• The scriptures of Steiner's church include Cosmic Memory, Karmic Relationships, Christianity as Mystical Fact, Rosicrucian Esotericism, The Reappearance of Christ in the Etheric, and a hundred or so other volumes with confusing titles and bewildering contents. For the Anthroposophist- and even for the open-minded sceptic- they are full of important insights. But their sheer quantity constitutes an enormous obstacle between Steiner and the intelligent reader. Steiner's incredible industry was self defeating. The mountain of titles, the avalanche of ideas, obscures the clarity and simplicity of his basic insight. Nevertheless, for the reader who declines to be discouraged, the rewards can be enormous. Once the basic insight has been grasped, we can begin to understand the source of those tremendous mental energies, and the sheer breadth of Steiner's vision. It hardly matters that there is a great deal that we may find unacceptable, or even repellent. What is so absorbing is to be in contact with a mind that was capable of this astonishing range of inner experience. Steiner was a man who had discovered an important secret; his books are fascinating because they contain continual glimpses of this secret. We may read them critically, wondering where Steiner was 'amplifying' genuine intuitions, and where he was amplifying his own dreams and imaginings. We may even conclude that Swedenborg, Blake, and Madame Blavatsky had all developed the same power of amplification, and that Steiner's visions of angelic hierarchies are no truer than Swedenborg's visions of heaven and hell, Blake's visions of the daughters of Albion, or Madame Blavatsky's visions of the giants of Atlantis. But all that is beside the point. The real point is that this faculty of amplification is our human birthright, and that anyone who can grasp this can learn to pass through that door to the inner universe as easily as he could stroll through the entrance of the British Museum.


Note: Most of the quotes in this section can be found here

References

  1. ↑ „Einer von uns beiden, ich weiß nicht mehr, welcher, kam darauf, vom geistigen Niedergang der Kultur als dem fundamentalen, unbeachteten Problem unserer Zeit zu sprechen. Da erfuhren wir, dass wir beide mit ihm beschĂ€ftigt waren. Keiner hatte es von dem anderen erwartet. Eine lebhafte Aussprache kam alsbald in Gang. Einer von dem anderen erfuhren wir, dass wir uns als Lebensaufgabe dasselbe vornahmen, sich um das Aufkommen der wahren, vom HumanitĂ€tsideal belebten und beherrschten Kultur zu bemĂŒhen, und die Menschen dazu anzuhalten, wahrhaft denkende Menschen zu werden. In diesem Bewusstsein der Zusammengehörigkeit verabschiedeten wir uns. (...) das Bewusstsein der Zusammengehörigkeit blieb. Ein jeder verfolgte das Wirken des andern. Rudolf Steiners hohen Gedankenflug der Geisteswissenschaft mitzumachen, war mir nicht verliehen. Ich weiß aber, dass er in diesem so manchen Menschen mit emporriss und neue Menschen aus ihnen machte. In seiner JĂŒngerschaft sind hervorragende Leistungen auf so manchem Gebiete vollbracht worden." Albert Schweitzer, Werke aus dem Nachlaß, 2003, pp. 229-231.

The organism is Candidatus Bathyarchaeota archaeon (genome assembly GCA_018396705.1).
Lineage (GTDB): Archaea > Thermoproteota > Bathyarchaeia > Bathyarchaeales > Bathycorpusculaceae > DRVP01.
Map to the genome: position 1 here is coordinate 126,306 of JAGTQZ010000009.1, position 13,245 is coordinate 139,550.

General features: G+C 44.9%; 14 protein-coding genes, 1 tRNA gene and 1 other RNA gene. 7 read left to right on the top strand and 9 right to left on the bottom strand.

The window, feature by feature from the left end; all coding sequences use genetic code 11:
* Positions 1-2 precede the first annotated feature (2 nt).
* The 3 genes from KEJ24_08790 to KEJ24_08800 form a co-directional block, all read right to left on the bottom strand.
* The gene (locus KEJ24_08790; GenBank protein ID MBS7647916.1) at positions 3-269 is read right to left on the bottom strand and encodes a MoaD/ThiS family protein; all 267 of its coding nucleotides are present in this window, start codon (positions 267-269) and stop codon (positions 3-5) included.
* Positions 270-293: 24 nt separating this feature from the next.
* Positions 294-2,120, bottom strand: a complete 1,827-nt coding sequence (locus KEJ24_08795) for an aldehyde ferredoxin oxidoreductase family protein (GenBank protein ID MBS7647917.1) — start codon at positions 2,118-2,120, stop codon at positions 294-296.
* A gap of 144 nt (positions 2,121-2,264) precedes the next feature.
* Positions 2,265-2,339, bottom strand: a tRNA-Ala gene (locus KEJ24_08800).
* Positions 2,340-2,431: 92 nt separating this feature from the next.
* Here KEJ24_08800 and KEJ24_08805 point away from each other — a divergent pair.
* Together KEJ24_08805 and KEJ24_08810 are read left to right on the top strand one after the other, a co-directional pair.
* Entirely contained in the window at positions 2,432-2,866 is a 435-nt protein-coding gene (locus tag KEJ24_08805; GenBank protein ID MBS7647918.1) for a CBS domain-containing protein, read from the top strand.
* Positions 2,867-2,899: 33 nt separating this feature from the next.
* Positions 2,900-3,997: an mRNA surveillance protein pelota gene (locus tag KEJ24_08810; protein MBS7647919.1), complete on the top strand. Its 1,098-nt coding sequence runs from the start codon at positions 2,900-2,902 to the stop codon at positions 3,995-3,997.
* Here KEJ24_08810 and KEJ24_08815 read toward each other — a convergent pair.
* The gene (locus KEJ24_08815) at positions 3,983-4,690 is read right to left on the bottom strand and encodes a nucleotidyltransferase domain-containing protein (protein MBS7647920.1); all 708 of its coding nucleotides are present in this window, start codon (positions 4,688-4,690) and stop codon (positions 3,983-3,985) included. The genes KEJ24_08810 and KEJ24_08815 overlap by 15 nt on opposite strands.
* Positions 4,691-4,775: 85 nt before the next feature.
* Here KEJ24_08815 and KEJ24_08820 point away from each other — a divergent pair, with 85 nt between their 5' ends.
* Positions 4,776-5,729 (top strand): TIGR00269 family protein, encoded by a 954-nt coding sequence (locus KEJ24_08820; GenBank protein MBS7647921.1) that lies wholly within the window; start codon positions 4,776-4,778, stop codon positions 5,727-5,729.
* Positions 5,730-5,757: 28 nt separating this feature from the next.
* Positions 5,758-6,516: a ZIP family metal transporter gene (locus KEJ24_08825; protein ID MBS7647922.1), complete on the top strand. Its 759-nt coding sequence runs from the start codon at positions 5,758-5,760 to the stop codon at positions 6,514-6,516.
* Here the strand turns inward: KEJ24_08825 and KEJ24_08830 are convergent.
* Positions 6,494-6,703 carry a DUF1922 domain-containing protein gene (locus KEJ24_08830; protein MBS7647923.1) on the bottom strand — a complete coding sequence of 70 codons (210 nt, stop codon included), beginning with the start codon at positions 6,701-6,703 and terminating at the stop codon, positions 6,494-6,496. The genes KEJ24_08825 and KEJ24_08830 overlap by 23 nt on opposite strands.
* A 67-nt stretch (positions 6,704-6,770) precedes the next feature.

External links

All wikimedia projects
Articles on this topic in other Wikimedia projects can be found at: Wikimedia Commons Rudolf Steiner

Source material

Up to date as of January 22, 2010
(Redirected to Author:Rudolf Steiner article)

From Wikisource

Rudolf Steiner
(1861–1925)
See biography, media, quotes, indexes. An Austrian philosopher, literary scholar, educator, artist, playwright, social thinker, and esotericist. He was the founder of Anthroposophy, Waldorf education, biodynamic agriculture, anthroposophical medicine, and the new artistic form of Eurythmy.

Works

All wikimedia projects
Articles on this topic in other Wikimedia projects can be found at: Wikimedia Commons Author Rudolf Steiner
PD-icon.svg Some or all works by this author are in the public domain in the United States because they were published before January 1, 1923.

The author died in 1925, so works by this author are also in the public domain in countries and areas where the copyright term is the author's life plus 80 years or less. Works by this author may also be in the public domain in countries and areas with longer native copyright terms that apply the rule of the shorter term to foreign works.